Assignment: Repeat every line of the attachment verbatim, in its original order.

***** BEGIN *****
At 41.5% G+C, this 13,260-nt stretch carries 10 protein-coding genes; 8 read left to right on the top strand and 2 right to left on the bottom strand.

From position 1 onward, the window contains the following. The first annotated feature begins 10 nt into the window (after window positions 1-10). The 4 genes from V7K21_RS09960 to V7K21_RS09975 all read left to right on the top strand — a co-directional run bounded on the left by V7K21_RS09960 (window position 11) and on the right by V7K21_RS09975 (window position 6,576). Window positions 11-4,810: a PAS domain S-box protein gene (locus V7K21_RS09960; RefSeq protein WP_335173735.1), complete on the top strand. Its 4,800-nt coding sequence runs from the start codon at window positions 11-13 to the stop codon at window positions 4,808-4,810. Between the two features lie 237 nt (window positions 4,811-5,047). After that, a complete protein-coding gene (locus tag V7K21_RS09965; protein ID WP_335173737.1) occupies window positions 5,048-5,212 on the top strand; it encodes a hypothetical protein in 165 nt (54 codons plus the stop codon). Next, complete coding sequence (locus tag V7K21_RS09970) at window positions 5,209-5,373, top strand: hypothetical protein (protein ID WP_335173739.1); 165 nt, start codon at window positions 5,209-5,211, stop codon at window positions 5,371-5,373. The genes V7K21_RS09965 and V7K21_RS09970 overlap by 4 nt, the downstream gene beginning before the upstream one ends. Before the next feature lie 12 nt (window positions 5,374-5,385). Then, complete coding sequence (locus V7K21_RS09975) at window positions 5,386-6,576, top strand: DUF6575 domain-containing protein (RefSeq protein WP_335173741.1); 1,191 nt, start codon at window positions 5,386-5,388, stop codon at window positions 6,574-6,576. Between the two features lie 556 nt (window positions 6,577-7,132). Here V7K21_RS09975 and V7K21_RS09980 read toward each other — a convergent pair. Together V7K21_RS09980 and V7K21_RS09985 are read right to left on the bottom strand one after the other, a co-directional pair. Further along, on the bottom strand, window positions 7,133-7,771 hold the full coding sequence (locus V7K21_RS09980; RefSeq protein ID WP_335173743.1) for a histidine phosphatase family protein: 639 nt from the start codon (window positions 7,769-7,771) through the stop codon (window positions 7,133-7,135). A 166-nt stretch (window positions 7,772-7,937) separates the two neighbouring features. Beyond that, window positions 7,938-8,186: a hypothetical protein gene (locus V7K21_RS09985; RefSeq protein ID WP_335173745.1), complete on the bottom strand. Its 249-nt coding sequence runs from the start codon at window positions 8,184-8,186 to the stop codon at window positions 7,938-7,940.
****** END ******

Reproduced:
At 41.5% G+C, this 13,260-nt stretch carries 10 protein-coding genes; 8 read left to right on the top strand and 2 right to left on the bottom strand.

From position 1 onward, the window contains the following. The first annotated feature begins 10 nt into the window (after window positions 1-10). The 4 genes from V7K21_RS09960 to V7K21_RS09975 all read left to right on the top strand — a co-directional run bounded on the left by V7K21_RS09960 (window position 11) and on the right by V7K21_RS09975 (window position 6,576). Window positions 11-4,810: a PAS domain S-box protein gene (locus V7K21_RS09960; RefSeq protein WP_335173735.1), complete on the top strand. Its 4,800-nt coding sequence runs from the start codon at window positions 11-13 to the stop codon at window positions 4,808-4,810. Between the two features lie 237 nt (window positions 4,811-5,047). After that, a complete protein-coding gene (locus tag V7K21_RS09965; protein ID WP_335173737.1) occupies window positions 5,048-5,212 on the top strand; it encodes a hypothetical protein in 165 nt (54 codons plus the stop codon). Next, complete coding sequence (locus tag V7K21_RS09970) at window positions 5,209-5,373, top strand: hypothetical protein (protein ID WP_335173739.1); 165 nt, start codon at window positions 5,209-5,211, stop codon at window positions 5,371-5,373. The genes V7K21_RS09965 and V7K21_RS09970 overlap by 4 nt, the downstream gene beginning before the upstream one ends. Before the next feature lie 12 nt (window positions 5,374-5,385). Then, complete coding sequence (locus V7K21_RS09975) at window positions 5,386-6,576, top strand: DUF6575 domain-containing protein (RefSeq protein WP_335173741.1); 1,191 nt, start codon at window positions 5,386-5,388, stop codon at window positions 6,574-6,576. Between the two features lie 556 nt (window positions 6,577-7,132). Here V7K21_RS09975 and V7K21_RS09980 read toward each other — a convergent pair. Together V7K21_RS09980 and V7K21_RS09985 are read right to left on the bottom strand one after the other, a co-directional pair. Further along, on the bottom strand, window positions 7,133-7,771 hold the full coding sequence (locus V7K21_RS09980; RefSeq protein ID WP_335173743.1) for a histidine phosphatase family protein: 639 nt from the start codon (window positions 7,769-7,771) through the stop codon (window positions 7,133-7,135). A 166-nt stretch (window positions 7,772-7,937) separates the two neighbouring features. Beyond that, window positions 7,938-8,186: a hypothetical protein gene (locus V7K21_RS09985; RefSeq protein ID WP_335173745.1), complete on the bottom strand. Its 249-nt coding sequence runs from the start codon at window positions 8,184-8,186 to the stop codon at window positions 7,938-7,940.